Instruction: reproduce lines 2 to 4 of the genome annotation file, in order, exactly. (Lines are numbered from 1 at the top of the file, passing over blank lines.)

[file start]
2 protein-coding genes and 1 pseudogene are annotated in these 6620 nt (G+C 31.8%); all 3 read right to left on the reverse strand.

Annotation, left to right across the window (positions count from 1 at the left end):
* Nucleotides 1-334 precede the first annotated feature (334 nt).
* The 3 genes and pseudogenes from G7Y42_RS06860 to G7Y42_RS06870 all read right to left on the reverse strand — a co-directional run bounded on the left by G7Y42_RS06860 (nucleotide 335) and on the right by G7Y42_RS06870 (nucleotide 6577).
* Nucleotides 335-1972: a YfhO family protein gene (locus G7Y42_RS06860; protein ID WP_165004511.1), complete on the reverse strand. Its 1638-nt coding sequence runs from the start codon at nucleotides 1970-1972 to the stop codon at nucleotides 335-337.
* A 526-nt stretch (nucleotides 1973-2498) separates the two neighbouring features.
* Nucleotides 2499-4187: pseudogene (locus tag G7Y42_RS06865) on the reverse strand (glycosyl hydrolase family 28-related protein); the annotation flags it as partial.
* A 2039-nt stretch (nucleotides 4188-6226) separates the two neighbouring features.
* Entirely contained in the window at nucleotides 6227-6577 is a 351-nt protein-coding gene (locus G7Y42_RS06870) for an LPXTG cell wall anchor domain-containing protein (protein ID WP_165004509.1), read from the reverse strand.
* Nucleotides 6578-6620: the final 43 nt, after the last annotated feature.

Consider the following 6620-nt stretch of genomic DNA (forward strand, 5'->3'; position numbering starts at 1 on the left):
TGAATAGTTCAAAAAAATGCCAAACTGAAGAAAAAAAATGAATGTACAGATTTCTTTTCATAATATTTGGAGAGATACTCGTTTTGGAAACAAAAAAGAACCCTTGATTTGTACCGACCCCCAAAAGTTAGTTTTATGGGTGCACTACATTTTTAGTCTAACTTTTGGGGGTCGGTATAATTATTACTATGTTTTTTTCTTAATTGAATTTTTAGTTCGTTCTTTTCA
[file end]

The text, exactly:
Annotation, left to right across the window (positions count from 1 at the left end):
* Nucleotides 1-334 precede the first annotated feature (334 nt).
* The 3 genes and pseudogenes from G7Y42_RS06860 to G7Y42_RS06870 all read right to left on the reverse strand — a co-directional run bounded on the left by G7Y42_RS06860 (nucleotide 335) and on the right by G7Y42_RS06870 (nucleotide 6577).